While we have described some details of property surveys in a previous post, there is a very special home type that has what we call a zero lot line. In this style, we ask you to first think of a row of houses in a neighborhood. Each one has a small side yard on each side of it with a fence running along serving as the property line. Basically between each house you have two side yards (the right hand side yard of the first house, then the fence, then the left hand side yard of the second house). Ok, now picture one of those side yards being squeezed out of the picture. In a zero lot line building style, your buffer zone between houses gets reduced. Instead of having two side yards meeting at a fenceline, one of the houses actually becomes that fenceline.
In the illustration above, the first house (House #1) has a left hand side yard, but not one on the right. Their neighbor (House #2) has a left side yard. So instead of two yards meeting at the fence, the first house itself actually becomes the boundary line. House #2 also has a left side yard, but none on the right. House #1 and House #2 both have boundary lines that are basically the side of their house. Because the boundary of the lot is actually the side wall of the home, they are said to have zero lots lines. This can create some complicated situations between neighbors.
What if the first owner (House #1) wants to paint the outside of their home? In order to repair or update any element of their own house, House #1 would have to get permission to be on the property of their neighbor (House #2). They cannot make any changes to anything except their own structure and any paint or debris from the work would have to be removed from the second owner’s yard. Homeowner’s associations or deed restrictions may clarify the first owner’s right to access if there is a dispute.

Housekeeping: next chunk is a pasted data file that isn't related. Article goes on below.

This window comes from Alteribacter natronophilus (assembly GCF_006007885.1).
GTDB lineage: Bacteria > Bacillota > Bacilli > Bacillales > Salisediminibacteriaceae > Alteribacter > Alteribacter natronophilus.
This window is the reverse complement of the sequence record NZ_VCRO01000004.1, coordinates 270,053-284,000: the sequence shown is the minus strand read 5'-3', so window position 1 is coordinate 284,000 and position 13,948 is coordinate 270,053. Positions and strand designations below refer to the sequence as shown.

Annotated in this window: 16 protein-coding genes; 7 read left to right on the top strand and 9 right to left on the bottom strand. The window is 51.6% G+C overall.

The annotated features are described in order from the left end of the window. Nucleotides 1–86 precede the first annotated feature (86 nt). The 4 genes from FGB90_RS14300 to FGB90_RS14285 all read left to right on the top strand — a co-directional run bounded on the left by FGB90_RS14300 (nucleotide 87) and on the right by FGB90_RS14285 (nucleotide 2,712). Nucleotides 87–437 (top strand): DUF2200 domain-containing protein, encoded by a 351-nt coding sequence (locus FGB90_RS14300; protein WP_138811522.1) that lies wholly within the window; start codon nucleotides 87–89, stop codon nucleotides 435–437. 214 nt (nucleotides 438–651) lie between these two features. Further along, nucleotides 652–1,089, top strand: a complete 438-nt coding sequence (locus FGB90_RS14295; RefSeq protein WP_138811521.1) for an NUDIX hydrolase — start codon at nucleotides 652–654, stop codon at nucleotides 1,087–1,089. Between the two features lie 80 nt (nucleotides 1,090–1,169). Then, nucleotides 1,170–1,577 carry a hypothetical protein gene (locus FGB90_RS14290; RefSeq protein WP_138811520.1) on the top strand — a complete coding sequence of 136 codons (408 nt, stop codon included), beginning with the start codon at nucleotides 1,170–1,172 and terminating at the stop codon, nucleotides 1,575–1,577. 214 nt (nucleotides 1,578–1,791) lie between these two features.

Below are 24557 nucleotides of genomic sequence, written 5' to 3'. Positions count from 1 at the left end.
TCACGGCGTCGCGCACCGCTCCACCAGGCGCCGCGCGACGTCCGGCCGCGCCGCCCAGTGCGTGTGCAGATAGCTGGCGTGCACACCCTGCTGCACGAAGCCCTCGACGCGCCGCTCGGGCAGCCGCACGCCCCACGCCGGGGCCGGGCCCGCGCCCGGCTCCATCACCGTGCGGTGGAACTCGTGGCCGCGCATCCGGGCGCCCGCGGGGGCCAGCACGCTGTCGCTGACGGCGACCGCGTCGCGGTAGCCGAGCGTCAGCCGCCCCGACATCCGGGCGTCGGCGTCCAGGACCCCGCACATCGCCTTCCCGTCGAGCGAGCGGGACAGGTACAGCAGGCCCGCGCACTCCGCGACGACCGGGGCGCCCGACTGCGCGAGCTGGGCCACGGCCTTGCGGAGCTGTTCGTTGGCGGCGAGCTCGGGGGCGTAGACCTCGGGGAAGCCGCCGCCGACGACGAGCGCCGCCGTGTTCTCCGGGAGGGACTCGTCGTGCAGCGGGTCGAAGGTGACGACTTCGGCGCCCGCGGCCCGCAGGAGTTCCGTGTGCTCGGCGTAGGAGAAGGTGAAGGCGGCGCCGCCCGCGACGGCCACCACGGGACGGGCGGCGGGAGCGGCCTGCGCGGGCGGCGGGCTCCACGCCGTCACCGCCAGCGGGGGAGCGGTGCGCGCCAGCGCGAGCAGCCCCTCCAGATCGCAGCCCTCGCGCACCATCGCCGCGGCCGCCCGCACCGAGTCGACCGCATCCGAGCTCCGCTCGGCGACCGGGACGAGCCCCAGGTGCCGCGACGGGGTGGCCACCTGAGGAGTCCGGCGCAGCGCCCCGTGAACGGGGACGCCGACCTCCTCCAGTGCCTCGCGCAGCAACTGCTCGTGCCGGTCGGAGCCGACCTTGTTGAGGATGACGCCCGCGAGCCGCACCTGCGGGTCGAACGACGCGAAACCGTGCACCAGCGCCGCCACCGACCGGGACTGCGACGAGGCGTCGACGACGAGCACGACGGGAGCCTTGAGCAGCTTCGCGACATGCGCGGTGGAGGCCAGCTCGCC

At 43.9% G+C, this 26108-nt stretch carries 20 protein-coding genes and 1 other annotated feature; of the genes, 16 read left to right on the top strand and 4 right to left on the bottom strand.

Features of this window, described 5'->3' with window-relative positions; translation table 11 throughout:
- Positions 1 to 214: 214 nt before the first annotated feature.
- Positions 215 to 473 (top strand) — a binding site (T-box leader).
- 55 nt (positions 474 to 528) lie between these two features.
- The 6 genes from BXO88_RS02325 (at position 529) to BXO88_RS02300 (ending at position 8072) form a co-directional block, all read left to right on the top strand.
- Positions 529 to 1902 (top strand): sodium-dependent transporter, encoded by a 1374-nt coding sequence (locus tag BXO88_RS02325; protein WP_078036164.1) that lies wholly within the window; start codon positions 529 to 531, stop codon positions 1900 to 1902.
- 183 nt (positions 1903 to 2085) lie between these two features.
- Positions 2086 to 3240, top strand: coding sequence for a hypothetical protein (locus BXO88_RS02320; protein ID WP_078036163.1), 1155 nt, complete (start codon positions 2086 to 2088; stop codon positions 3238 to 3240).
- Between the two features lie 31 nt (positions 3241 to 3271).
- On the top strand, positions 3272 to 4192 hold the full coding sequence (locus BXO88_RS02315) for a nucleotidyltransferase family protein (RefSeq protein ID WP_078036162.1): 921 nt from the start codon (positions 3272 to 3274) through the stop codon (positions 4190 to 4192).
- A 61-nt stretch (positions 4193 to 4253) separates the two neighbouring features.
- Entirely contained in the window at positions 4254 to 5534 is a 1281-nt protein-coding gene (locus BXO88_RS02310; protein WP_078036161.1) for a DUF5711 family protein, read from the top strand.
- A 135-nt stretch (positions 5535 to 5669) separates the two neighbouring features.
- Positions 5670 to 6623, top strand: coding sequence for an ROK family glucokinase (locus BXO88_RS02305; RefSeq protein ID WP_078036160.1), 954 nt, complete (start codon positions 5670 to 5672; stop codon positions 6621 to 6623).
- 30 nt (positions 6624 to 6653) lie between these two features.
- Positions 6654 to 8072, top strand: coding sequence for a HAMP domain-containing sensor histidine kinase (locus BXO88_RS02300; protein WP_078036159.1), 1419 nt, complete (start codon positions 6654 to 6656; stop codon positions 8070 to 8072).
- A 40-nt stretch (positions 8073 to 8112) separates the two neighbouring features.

What if the owners of House #2 want to put up a wrought iron fence along their left side yard? They should be able to do that (always wise to check with the HOA and any deed restrictions before tackling such a project) and they have unrestricted use of all of the yard and space up to a few millimeters from their neighbor’s house (House #1). There is literally zero space between the space they own and the neighbor’s house. Because there is zero space, we get the name zero lot line. It’s important to note though, that they can’t touch the house itself. If the act of putting up the iron fencing damages the house on the left (House #1), the owner on the right (House #2) would have to pay for that damage.
In the above scenario, if the owner of House #2 puts up this fence and then the owner of House #1 decides they want to paint the outside of their house, but can’t access their house due to the fencing, what happens then? In this case, if something is obstructing the owner of House #1’s ability to access their property, they could pay to have that fence removed, but then would have to pay to have it put back exactly as it was prior to that.
image courtesy of cogdogblog